Notes from the Venice Biennale: Anish Kapoor’s ‘Ascension’ falls flat before big crowd


This article was originally on a blog post platform and may be missing photos, graphics or links. See About archive blog posts.

Anish Kapoor’s ‘Ascension’ simply did not rise to the occasion.

The popular British-based artist has done a version of the project before in secular spaces, but this week marked his first go at a sacred space. The idea was to rig the historic Basilica di San Giorgio to create a column of smoke, or shaft of light, that appears to rise from a central well of his own design and ascend all the way to the vaulted ceiling.


But by the time the piece opened last night for the crowds, it looked more like a wisp of steam escaping from a pot of pasta, as in the image at right. The work, one of several dozen ‘collateral’ projects connected to the Biennale, was clearly on the blink.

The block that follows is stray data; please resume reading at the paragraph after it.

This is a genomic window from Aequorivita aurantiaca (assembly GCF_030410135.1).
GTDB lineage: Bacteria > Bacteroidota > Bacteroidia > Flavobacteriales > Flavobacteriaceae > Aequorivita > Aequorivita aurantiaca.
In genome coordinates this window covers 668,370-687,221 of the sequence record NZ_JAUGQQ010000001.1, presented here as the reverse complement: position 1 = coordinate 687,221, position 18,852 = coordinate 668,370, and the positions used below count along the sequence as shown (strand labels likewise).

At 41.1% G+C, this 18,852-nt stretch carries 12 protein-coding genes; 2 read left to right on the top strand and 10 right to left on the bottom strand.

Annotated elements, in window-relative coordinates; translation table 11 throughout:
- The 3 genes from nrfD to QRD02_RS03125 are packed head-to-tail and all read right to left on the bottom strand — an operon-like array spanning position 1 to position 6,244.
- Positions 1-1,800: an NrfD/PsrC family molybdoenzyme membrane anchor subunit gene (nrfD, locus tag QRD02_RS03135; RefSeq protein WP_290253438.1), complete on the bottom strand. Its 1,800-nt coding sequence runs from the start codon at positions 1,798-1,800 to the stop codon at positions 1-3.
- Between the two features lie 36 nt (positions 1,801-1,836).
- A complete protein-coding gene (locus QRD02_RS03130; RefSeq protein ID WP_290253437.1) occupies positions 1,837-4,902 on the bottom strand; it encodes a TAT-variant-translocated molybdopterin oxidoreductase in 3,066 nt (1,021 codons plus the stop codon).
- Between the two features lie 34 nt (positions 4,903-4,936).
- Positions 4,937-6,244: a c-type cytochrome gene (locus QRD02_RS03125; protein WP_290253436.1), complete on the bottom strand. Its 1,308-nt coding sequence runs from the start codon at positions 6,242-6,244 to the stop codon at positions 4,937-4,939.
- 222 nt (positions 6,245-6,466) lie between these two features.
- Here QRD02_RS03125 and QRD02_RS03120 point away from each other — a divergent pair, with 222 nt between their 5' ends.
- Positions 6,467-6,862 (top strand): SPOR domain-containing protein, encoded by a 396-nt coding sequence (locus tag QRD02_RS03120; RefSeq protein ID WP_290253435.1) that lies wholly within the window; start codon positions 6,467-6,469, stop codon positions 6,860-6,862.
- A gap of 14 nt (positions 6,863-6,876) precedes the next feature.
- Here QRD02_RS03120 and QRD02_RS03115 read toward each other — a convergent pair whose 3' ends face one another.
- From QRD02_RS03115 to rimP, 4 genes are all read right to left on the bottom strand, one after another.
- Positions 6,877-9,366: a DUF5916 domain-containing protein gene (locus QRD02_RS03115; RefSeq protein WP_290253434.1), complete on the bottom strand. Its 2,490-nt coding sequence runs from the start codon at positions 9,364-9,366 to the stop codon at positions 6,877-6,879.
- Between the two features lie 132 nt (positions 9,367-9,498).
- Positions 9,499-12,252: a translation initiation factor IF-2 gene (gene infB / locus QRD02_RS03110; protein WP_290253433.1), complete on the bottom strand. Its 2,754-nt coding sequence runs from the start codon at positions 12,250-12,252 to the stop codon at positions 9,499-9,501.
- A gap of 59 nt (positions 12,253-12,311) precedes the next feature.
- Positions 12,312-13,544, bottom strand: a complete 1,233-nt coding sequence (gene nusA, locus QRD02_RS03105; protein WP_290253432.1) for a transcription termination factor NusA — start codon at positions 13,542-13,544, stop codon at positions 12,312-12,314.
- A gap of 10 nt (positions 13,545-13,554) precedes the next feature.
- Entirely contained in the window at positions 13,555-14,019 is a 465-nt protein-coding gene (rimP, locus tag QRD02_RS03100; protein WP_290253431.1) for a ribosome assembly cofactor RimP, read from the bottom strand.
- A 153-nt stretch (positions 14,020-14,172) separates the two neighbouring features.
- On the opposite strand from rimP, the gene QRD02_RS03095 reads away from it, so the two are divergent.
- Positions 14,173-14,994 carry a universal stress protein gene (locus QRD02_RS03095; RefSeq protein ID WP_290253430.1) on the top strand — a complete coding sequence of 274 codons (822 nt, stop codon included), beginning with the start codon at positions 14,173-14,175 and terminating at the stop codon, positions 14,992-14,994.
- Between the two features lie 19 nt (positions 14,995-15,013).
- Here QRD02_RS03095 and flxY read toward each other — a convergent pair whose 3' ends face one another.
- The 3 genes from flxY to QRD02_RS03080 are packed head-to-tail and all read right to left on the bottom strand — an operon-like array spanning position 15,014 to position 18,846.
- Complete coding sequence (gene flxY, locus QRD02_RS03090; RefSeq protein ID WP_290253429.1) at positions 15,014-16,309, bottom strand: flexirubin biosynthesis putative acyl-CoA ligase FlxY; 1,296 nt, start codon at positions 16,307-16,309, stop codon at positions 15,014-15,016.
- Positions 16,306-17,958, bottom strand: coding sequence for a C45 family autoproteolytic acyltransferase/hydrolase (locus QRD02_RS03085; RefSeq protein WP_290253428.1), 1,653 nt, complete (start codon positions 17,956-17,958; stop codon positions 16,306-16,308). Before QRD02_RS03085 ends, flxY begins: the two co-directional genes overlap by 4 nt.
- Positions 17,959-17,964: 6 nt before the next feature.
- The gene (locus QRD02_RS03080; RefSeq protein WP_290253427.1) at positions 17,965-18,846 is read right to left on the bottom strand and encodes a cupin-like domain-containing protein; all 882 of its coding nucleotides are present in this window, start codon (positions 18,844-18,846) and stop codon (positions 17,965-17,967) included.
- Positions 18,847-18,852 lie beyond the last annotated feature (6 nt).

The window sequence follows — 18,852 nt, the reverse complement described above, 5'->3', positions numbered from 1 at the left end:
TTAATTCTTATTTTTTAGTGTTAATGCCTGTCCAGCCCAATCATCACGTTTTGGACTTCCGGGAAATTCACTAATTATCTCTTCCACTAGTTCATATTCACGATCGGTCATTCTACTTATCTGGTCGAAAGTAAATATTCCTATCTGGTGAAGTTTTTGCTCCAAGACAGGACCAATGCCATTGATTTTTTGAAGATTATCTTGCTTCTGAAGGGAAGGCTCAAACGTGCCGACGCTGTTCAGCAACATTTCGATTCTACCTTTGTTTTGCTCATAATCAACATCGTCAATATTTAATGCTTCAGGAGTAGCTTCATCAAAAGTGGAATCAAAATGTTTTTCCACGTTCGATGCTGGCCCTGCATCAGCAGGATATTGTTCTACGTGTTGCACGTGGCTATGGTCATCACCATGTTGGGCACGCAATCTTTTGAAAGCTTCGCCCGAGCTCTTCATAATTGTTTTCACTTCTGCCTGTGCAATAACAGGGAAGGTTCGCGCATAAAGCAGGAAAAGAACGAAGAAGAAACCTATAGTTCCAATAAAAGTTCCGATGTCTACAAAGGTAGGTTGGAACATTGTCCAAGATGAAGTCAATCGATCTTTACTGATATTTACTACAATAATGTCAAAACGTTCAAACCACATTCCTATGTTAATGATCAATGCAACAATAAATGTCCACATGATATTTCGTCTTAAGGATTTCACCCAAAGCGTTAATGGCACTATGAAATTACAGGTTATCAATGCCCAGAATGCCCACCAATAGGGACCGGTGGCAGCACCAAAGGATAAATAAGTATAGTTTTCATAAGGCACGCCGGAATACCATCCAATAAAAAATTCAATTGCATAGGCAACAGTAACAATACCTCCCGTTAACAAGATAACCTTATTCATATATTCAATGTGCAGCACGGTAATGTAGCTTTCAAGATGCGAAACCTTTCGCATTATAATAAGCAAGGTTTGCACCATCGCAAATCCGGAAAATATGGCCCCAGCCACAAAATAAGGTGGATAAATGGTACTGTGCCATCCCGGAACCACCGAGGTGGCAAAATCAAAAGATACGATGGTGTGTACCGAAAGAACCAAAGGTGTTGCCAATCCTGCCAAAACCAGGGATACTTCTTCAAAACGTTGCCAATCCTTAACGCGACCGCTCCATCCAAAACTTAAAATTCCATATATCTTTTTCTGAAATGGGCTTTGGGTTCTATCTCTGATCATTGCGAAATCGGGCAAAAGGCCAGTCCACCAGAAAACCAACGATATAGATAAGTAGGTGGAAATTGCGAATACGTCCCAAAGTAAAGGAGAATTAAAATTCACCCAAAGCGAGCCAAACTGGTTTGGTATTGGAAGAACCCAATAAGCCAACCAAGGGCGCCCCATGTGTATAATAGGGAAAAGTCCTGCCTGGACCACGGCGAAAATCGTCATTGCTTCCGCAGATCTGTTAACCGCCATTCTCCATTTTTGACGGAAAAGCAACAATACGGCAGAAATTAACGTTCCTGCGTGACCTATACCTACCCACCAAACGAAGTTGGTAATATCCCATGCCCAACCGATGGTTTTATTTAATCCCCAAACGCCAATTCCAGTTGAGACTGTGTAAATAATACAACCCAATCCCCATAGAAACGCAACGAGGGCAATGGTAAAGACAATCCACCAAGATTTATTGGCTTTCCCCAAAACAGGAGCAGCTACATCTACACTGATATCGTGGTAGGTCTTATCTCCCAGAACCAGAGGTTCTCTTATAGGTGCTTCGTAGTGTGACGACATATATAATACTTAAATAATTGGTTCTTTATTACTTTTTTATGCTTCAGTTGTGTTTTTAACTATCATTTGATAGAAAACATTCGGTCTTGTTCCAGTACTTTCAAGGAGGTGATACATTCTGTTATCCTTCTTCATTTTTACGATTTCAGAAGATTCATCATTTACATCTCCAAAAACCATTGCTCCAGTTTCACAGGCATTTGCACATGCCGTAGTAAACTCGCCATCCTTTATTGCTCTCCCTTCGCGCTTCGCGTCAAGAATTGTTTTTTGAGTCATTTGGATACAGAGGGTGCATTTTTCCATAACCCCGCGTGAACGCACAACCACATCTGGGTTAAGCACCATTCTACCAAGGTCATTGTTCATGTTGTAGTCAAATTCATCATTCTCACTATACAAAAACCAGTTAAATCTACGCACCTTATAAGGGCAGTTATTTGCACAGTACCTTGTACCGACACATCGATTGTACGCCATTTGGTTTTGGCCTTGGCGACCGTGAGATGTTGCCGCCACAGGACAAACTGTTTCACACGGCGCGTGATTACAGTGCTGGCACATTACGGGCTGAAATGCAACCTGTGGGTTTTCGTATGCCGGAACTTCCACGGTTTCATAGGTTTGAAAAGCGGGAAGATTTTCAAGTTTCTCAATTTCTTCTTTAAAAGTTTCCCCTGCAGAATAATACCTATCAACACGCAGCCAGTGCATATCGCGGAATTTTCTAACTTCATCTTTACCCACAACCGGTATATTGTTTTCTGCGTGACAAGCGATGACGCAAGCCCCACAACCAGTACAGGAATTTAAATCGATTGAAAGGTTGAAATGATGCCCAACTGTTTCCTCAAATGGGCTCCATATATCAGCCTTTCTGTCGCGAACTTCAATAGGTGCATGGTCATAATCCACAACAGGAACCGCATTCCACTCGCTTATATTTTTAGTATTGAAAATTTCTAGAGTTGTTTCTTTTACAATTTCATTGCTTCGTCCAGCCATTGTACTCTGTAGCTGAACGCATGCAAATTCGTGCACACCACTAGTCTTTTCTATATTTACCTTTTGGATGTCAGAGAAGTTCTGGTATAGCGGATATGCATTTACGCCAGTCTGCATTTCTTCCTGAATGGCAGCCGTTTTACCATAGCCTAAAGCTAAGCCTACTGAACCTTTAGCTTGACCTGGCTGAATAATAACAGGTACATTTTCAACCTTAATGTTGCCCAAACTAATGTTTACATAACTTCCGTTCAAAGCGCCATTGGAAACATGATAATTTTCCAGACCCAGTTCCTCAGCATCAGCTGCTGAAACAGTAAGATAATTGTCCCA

You might think anyone on the busy Biennale circuit would quickly move on. Think again.

The technical problems, now said to be resolved, didn’t stop a steady stream of visitors from claiming the pews near the figment of an artwork and staring into space, as though some revelation were in the making.

After leaving the basilica, Rani Singh of the Getty Research Institute called it a classic case of the contemporary-art emperor wearing no clothes. ‘What I found humorous was watching all the people pay such close attention to this thing--to nothing.’


‘Venice in Venice’ brings hot-rod gondolas to canals and Light and Space art to palazzo

Mapping the Madness

--Jori Finkel, from Venice, Italy

Photograph by Jori Finkel / Los Angeles Times